Located on one of Quebec's Magdalen Islands, this vacation home features an unassuming exterior and a modern but cozy cedar-clad interior.
This renovation in Quebec City incorporates pale gray wood siding on its vertical volume and fiber cement and black brick on the horizontal one. Despite its sleek appearance, the home also yields to its natural surroundings, as the three trees in the front yard were maintained during the rebuilding process.
When Lyne Pedneault and Stéphane Rousseau bought property in the Laurentides, about 43 miles northwest of Montreal, they were looking for a second home from which they could go hiking, skiing, or snowshoeing. The firm Blouin Tardif Architecture-Environnement designed them a 1,900-square-foot getaway that features an open second floor for living, cooking, and dining. Three bedrooms and a full bath are tucked below on the ground floor.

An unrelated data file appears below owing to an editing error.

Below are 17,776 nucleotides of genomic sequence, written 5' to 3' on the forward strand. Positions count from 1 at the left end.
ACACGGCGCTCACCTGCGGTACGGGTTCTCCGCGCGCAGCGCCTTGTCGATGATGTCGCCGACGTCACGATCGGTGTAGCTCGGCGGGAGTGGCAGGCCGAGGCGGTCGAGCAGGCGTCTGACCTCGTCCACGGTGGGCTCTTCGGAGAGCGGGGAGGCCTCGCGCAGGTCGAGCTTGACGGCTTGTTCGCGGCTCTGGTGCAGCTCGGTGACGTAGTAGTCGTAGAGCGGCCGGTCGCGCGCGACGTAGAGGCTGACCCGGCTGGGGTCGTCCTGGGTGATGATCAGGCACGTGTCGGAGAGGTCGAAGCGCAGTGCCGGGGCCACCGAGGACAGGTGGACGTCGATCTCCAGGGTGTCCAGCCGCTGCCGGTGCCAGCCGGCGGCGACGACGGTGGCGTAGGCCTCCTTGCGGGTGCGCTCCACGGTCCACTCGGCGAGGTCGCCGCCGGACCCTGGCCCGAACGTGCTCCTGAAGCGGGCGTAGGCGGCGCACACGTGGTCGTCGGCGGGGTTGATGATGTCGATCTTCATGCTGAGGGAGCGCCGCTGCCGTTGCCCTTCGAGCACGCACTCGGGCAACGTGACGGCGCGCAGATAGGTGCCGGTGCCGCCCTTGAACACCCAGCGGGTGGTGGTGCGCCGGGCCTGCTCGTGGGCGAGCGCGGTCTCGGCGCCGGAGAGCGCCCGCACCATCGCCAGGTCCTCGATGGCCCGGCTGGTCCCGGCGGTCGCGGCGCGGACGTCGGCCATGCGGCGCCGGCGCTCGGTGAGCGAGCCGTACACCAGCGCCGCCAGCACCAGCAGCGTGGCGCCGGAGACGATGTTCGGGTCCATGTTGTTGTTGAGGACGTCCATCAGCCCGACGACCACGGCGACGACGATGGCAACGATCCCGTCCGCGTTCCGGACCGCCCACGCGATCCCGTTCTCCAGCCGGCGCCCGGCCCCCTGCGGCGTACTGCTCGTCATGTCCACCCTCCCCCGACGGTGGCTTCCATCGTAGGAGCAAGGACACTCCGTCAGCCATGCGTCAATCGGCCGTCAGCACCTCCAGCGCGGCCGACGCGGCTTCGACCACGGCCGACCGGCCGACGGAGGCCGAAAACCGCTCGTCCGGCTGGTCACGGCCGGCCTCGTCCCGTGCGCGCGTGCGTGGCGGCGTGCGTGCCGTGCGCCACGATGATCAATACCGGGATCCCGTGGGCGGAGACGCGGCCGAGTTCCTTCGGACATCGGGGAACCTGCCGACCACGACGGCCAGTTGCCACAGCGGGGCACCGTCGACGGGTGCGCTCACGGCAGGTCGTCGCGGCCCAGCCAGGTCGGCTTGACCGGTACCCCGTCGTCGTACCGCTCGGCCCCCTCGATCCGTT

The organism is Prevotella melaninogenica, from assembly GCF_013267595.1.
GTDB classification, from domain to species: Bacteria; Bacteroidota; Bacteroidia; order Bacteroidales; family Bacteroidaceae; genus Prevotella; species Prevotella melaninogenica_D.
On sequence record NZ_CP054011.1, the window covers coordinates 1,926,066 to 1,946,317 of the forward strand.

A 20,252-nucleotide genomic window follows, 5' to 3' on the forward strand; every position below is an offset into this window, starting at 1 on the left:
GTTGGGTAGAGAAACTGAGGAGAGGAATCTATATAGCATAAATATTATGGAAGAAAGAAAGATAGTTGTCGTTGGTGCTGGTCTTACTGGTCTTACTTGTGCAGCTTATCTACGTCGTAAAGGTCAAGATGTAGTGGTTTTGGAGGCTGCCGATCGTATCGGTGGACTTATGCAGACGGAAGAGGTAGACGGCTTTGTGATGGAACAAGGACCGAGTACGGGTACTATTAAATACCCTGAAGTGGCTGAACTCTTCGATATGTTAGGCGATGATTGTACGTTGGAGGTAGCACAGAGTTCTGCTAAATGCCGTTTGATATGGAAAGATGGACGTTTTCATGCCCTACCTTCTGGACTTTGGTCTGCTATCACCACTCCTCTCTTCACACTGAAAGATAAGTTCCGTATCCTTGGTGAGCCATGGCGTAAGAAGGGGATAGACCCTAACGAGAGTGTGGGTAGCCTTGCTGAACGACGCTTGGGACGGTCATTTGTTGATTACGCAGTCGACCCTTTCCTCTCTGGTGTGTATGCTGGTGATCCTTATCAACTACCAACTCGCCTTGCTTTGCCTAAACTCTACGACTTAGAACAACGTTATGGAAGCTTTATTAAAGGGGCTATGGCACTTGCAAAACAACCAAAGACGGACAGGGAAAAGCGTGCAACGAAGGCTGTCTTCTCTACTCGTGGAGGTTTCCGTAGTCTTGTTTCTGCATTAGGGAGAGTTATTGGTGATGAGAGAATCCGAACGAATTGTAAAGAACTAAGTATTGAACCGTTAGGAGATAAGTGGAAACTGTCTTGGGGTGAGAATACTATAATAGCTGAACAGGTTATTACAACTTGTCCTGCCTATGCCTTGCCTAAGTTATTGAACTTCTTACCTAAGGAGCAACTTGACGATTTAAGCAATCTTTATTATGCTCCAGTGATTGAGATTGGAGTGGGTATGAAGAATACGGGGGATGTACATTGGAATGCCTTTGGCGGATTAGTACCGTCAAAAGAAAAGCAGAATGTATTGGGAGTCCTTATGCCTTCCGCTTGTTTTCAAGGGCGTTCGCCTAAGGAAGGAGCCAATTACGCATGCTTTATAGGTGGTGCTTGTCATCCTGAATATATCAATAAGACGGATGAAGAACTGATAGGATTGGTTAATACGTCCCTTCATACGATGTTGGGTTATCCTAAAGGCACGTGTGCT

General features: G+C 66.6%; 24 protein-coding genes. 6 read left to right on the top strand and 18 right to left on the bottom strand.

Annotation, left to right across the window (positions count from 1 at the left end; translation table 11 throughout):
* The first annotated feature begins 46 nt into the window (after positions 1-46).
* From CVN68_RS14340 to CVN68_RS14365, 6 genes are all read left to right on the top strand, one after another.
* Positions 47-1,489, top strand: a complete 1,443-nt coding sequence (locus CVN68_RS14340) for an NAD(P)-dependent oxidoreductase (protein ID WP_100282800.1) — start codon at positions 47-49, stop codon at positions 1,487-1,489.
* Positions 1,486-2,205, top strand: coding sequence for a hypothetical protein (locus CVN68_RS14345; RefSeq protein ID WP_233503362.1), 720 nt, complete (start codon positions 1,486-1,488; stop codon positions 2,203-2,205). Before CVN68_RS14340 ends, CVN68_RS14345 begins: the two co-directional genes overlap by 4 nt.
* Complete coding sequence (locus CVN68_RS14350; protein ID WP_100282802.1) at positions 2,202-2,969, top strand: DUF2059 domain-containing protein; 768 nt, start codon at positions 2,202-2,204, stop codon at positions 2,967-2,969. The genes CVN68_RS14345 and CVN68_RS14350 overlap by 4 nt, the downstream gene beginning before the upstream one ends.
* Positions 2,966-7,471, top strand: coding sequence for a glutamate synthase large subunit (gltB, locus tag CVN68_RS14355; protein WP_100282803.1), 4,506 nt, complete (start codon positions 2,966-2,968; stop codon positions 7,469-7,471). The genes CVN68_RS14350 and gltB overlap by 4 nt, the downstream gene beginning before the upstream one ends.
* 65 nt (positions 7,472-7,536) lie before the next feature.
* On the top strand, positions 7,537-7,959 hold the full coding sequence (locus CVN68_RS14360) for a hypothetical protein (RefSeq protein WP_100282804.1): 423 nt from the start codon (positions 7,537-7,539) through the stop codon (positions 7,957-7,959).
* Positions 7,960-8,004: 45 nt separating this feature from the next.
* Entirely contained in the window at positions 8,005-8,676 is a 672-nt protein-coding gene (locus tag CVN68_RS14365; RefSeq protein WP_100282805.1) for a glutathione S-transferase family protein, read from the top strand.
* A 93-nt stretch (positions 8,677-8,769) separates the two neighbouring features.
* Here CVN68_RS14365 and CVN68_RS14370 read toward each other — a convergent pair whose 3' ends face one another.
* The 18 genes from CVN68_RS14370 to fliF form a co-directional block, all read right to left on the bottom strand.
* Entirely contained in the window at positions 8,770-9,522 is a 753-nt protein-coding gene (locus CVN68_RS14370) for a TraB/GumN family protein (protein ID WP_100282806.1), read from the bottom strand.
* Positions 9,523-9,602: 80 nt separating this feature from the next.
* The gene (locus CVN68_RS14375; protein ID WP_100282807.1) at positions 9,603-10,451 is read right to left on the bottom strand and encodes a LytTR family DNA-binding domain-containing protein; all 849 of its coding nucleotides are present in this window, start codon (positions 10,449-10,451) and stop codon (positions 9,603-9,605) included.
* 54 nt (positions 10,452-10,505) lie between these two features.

Designed by celebrated Canadian architect John Bland in the 1940s, this elegant vacation home on the coast of Lake Masson was saved from demolition by architect Alain Carle. Carle's renovation included recladding the home in fresh cedar planks, local stone, and black anodized aluminum. He also replaced all of the windows, which had been damaged, and opened up its floor plan.
After moving from Copenhagen to Montreal, Erik Rydingsvärd bought a run-down apartment in the city's up-and-coming Mile-End neighborhood, transforming it into a comfortable modernist bachelor pad. The new space features a spacious kitchen ideal for entertaining as well as a rooftop sauna.